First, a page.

Since the enactment of the Clean Air Act and establishment of the NAAQS, there has been tremendous progress in reducing the concentration of pollutants in the air. From 1970 to 2014, there has been an 85% decrease in national concentration of CO, an 80% decrease in national concentration of SO2, a 60% decrease in national concentration of NO2, and a 33% decrease in national concentration of ground-level O3 in air.  From 2000 to 2014, there has been a 36% decrease in concentration of PM2.5 and a 30% decrease in concentration of PM10 in air[5]

EPA continues to propose rules that reduce air pollutants and enable states to meet standards. The Agency finalized the Mercury and Air Toxic Standards (MATS) in 2011, and the Court of Appeals for the District of Columbia Circuit issued a ruling in December 2015 that allows EPA to enforce MATS despite the Supreme Court rejection of the rule in June 2015. MATS established strict standards on coal and oil-fired power plants, and is predicted to reduce SO2 emissions from power plants by 41%[6]. In an effort to reduce emissions from diesel locomotives, EPA introduced a three-part program that will result in locomotive engines built in 2015 or later to have high-efficiency catalytic aftertreatment technology[7]. In addition, EPA introduced the Tier 3 Vehicle Emission and Fuel Standards Program, which will begin in early 2017. This program is setting new standards to reduce both tailpipe and evaporative emissions from cars and light trucks as well as reduce sulfur in gasoline.

However, despite these regulations, more than half of the US population lives in counties where ozone or PM pollution exceeds NAAQS. In addition, air pollution disproportionately affects certain states and communities, placing citizens of these areas at potentially greater risk of health effects than others. For example, primarily in the eastern, central, and southern U.S., air pollution produced from one state may drift to a “downwind” state causing pollution levels in the latter to exceed certain NAAQS. In an effort to address this, EPA introduced the Cross-State Air Pollution Rule (CSAPR) in 2011. This rule requires 28 states to reduce their annual SO2, NO2, and O3 emissions so that states “downwind” of these states can be NAAQS compliant[8].

Communities of lower socioeconomic status and communities of color tend to be disproportionately affected by high levels of air pollution, as many are in highly urban areas near industry or high traffic-density roads. This risk is often compounded by lack of access to adequate health care, poorer job opportunities, and workplaces with potentially higher hazardous exposures, in addition to the prevalence of existing health conditions, behaviors, or traits[9]. As indicated in the study, mothers who had families living in lower SES areas had a significantly greater risk of preterm birth. More needs to be done to address these “hot spots” of elevated pollution levels throughout the country.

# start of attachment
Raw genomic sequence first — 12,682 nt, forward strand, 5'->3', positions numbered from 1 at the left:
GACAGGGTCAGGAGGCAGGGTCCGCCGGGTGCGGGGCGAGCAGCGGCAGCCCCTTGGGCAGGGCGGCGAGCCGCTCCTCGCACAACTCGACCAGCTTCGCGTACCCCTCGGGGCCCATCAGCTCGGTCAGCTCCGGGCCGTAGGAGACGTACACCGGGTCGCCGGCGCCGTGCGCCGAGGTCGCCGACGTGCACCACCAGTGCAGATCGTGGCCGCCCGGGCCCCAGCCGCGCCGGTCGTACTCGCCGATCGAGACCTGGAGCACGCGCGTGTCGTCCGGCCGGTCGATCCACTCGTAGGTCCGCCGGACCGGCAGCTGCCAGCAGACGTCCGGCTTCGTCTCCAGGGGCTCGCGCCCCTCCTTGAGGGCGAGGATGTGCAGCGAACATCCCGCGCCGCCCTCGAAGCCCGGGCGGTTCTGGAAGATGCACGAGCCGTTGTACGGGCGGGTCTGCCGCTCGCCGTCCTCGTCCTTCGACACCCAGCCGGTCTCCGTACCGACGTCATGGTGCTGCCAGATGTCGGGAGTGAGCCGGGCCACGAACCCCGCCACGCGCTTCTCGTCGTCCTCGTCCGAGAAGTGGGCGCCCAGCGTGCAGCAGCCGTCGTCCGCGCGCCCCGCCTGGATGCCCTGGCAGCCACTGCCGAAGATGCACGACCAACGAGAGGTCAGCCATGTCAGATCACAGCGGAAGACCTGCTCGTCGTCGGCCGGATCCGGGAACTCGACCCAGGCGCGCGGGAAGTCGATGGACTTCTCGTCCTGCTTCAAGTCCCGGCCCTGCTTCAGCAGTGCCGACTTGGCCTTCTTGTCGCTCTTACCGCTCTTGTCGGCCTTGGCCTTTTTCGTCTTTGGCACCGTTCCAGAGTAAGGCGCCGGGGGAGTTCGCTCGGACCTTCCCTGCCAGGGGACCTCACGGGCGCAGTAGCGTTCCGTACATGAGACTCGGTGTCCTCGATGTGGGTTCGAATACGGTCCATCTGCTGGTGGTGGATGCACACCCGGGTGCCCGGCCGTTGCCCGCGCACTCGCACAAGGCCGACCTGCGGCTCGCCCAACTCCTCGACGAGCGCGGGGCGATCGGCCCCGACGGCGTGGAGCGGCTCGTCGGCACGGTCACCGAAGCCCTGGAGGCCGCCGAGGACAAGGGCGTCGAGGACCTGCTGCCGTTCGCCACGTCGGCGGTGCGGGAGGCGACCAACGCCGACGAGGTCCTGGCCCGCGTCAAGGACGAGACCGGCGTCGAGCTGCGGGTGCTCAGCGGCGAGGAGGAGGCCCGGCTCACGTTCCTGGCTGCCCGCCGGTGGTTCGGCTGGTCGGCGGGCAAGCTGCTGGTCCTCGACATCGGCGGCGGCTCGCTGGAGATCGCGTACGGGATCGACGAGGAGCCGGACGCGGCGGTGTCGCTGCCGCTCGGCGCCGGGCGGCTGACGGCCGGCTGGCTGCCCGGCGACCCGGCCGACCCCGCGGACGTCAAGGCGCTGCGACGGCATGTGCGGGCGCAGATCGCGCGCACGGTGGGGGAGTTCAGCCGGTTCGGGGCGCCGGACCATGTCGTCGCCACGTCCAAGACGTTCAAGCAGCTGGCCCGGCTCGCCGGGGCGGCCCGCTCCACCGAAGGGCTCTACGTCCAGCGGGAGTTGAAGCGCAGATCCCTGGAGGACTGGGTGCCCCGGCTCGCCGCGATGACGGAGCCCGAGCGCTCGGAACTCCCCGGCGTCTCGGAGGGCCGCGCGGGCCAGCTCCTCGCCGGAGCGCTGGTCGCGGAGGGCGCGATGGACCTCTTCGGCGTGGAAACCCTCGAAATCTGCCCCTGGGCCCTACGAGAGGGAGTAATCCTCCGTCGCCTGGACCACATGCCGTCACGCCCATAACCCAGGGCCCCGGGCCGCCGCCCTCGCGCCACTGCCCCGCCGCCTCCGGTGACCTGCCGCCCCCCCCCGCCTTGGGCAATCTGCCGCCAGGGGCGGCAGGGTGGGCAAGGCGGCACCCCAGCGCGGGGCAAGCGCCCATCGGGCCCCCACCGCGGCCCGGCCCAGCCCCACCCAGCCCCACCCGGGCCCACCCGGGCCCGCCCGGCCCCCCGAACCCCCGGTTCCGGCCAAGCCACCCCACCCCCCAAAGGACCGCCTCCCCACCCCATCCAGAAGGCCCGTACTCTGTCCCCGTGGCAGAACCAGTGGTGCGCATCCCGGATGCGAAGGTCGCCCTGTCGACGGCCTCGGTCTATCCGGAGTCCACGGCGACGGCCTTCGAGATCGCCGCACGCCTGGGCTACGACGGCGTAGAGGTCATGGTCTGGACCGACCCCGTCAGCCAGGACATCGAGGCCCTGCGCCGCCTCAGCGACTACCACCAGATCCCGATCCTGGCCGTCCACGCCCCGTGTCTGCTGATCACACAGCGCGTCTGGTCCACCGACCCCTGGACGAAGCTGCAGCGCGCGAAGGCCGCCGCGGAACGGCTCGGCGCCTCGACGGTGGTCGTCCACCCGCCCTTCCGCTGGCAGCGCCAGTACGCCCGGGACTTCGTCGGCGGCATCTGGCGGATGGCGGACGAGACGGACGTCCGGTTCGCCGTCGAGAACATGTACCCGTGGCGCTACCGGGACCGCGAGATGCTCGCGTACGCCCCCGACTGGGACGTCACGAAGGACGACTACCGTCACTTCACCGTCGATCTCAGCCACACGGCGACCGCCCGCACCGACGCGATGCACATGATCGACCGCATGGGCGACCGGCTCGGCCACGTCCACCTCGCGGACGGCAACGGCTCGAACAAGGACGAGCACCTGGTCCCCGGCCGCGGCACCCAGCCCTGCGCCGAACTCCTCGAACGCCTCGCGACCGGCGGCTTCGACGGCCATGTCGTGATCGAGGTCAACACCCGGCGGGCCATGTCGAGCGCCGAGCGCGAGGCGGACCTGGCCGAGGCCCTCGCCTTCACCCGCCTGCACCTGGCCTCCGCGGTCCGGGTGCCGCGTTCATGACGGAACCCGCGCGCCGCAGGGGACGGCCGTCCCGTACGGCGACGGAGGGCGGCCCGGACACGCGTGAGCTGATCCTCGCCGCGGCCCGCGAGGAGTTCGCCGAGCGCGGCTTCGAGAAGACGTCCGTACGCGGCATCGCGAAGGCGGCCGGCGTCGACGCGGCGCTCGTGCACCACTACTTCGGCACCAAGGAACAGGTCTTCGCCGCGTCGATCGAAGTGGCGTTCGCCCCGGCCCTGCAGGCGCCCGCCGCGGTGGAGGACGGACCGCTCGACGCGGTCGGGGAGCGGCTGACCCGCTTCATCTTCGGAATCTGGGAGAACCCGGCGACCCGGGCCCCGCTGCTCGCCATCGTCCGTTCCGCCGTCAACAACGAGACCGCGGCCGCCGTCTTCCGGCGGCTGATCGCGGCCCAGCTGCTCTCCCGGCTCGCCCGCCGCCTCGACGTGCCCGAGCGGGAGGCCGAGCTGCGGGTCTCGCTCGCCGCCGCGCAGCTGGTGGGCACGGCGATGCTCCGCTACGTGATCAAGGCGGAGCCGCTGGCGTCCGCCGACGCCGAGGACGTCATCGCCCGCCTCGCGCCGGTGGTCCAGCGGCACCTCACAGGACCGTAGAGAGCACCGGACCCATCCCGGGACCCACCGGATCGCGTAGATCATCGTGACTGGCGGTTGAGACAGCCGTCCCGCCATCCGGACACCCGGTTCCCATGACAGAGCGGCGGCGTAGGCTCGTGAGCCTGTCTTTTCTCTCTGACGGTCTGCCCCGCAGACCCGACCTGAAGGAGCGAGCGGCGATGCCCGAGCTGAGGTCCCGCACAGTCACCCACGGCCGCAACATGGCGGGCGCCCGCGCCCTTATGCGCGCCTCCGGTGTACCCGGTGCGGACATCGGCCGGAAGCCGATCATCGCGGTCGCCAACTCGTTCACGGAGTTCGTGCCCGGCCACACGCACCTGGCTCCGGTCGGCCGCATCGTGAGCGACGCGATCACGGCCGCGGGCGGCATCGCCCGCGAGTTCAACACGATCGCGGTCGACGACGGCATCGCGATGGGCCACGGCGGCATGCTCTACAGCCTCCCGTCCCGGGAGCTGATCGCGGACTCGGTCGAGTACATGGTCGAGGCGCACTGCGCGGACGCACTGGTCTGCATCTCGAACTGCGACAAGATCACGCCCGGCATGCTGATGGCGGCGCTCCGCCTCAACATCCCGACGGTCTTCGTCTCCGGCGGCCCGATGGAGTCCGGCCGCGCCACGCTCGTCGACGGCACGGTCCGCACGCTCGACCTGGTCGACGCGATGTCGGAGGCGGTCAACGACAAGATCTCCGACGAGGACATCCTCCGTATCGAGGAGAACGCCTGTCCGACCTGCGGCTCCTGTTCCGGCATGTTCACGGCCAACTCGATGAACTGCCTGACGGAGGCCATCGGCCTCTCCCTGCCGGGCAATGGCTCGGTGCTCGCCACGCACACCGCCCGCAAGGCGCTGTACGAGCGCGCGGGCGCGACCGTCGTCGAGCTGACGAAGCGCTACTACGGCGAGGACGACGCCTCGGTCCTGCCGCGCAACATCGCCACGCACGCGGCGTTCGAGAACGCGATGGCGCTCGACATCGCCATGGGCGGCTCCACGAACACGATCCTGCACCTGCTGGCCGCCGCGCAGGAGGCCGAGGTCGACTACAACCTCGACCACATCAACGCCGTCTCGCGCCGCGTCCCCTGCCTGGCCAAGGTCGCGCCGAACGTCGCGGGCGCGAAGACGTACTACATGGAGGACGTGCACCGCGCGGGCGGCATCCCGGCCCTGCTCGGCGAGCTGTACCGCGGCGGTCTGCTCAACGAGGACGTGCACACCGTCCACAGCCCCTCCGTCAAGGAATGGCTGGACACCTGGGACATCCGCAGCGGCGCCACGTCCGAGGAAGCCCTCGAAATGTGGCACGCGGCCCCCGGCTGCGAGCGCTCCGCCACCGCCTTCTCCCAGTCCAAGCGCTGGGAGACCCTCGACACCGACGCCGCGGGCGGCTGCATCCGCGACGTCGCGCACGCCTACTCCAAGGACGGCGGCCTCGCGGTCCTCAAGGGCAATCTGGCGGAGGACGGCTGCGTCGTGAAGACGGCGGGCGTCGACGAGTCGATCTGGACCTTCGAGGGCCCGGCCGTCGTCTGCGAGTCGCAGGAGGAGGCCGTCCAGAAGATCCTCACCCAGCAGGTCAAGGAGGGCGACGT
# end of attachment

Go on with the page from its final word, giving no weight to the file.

Recently, EPA announced the Clean Power Plan (CPP), which plans to cut significant amounts of carbon pollution and pollutants that are emitted from power plants. Although CPP does not target “hot spots”, reducing air pollution across the country will help to alleviate the burden on communities that face greater exposure. It is projected that by 2030, sulfur dioxide emissions from power plants will be reduced by 90% and nitrogen dioxide emissions from power plants will be reduced by 72%[10]. The Clean Power Plan will reduce our dependence on fossil fuels and help to advance clean energy innovation; steps necessary to reducing air pollution. Currently, the Clean Power Plan is under review by the U.S. Court of Appeals for the District of Columbia Circuit. A decision will most likely not be reached until the fall of 2017; however, a ruling in favor of upholding the Clean Power Plan would be monumental in curbing air pollution and addressing the negative impacts it has on our health.

Despite the substantial decreases in air pollutant levels achieved since 1970, there is still opportunity to significantly reduce harmful pollutants, and to improve monitoring and equitable enforcement throughout the country. By investing in regulations that reduce pollutants now, we will realize known monetary and health benefits especially with regard to respiratory-related health care costs, and as this study indicates the potential to improve birth outcomes as well. Continued vigilance in protecting and improving our air quality is important in safeguarding children’s health.


[1] Preterm Birth. Retrieved October 20, 2016 from http://www.cdc.gov/reproductivehealth/maternalinfanthealth/pretermbirth.htm

[2] Clean Air Act History and Requirements. Retrieved October 20, 2016 from https://www.epa.gov/clean-air-act-overview/clean-air-act-requirements-and-history#common

[3] Criteria Air Pollutants. Retrieved October 20, 2016 from https://www.epa.gov/criteria-air-pollutants

[4]  Li, S., Guo, Y., Williams, G. Acute Impact of Hourly Ambient Air Pollution on Preterm Birth. Environmental Health Perspectives. Retrieved from http://ehp.niehs.nih.gov/wp-content/uploads/124/10/EHP200.alt.pdf 

[5] Progress Cleaning the Air and Improving People’s Health. Retrieved October 20, 2016 from https://www.epa.gov/clean-air-act-overview/progress-cleaning-air-and-improving-peoples-health#pollution

[6] Cleaner Power Plants. Retrieved October 20, 2016 from https://www.epa.gov/mats/cleaner-power-plants

[7] Locomotives. Retrieved October 20, 2016 from https://www3.epa.gov/otaq/locomotives.htm#info

[8] Cross- State Air Pollution Rule. Retrieved October 20, 2016 from https://www3.epa.gov/airtransport/CSAPR/index.html

[9] State of the Air 2016. Retrieved October 20, 2016 from http://www.lung.org/assets/documents/healthy-air/state-of-the-air/sota-2016-full.pdf

[10] Clean Power Plan. Retrieved October 20, 2016 from https://www.epa.gov/cleanpowerplan/fact-sheet-overview-clean-power-plan

Article available in Environmental Health Perspectives